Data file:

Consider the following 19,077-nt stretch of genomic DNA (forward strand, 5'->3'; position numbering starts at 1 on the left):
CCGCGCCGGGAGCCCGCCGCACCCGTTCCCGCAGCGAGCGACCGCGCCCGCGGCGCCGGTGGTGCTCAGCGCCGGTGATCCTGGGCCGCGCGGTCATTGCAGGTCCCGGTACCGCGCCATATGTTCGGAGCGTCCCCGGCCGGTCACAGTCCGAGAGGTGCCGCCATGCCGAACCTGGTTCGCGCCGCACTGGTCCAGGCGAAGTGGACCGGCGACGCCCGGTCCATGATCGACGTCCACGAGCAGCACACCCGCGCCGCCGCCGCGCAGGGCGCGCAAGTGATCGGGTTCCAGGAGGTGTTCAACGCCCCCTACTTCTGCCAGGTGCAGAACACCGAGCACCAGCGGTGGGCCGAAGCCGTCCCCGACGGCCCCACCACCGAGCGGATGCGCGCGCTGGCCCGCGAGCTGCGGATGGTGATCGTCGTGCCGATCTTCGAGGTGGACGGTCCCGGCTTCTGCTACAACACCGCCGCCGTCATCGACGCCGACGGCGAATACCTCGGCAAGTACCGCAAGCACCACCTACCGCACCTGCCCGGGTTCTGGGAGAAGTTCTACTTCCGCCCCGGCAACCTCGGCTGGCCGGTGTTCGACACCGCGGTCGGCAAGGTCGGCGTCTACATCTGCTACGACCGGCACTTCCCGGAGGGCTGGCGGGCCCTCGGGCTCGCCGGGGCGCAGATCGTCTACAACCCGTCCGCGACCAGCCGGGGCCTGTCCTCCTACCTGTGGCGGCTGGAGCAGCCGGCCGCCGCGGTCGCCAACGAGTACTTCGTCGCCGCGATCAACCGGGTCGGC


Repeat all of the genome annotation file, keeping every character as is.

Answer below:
Consider the following 19,077-nt stretch of genomic DNA (forward strand, 5'->3'; position numbering starts at 1 on the left):
CCGCGCCGGGAGCCCGCCGCACCCGTTCCCGCAGCGAGCGACCGCGCCCGCGGCGCCGGTGGTGCTCAGCGCCGGTGATCCTGGGCCGCGCGGTCATTGCAGGTCCCGGTACCGCGCCATATGTTCGGAGCGTCCCCGGCCGGTCACAGTCCGAGAGGTGCCGCCATGCCGAACCTGGTTCGCGCCGCACTGGTCCAGGCGAAGTGGACCGGCGACGCCCGGTCCATGATCGACGTCCACGAGCAGCACACCCGCGCCGCCGCCGCGCAGGGCGCGCAAGTGATCGGGTTCCAGGAGGTGTTCAACGCCCCCTACTTCTGCCAGGTGCAGAACACCGAGCACCAGCGGTGGGCCGAAGCCGTCCCCGACGGCCCCACCACCGAGCGGATGCGCGCGCTGGCCCGCGAGCTGCGGATGGTGATCGTCGTGCCGATCTTCGAGGTGGACGGTCCCGGCTTCTGCTACAACACCGCCGCCGTCATCGACGCCGACGGCGAATACCTCGGCAAGTACCGCAAGCACCACCTACCGCACCTGCCCGGGTTCTGGGAGAAGTTCTACTTCCGCCCCGGCAACCTCGGCTGGCCGGTGTTCGACACCGCGGTCGGCAAGGTCGGCGTCTACATCTGCTACGACCGGCACTTCCCGGAGGGCTGGCGGGCCCTCGGGCTCGCCGGGGCGCAGATCGTCTACAACCCGTCCGCGACCAGCCGGGGCCTGTCCTCCTACCTGTGGCGGCTGGAGCAGCCGGCCGCCGCGGTCGCCAACGAGTACTTCGTCGCCGCGATCAACCGGGTCGGC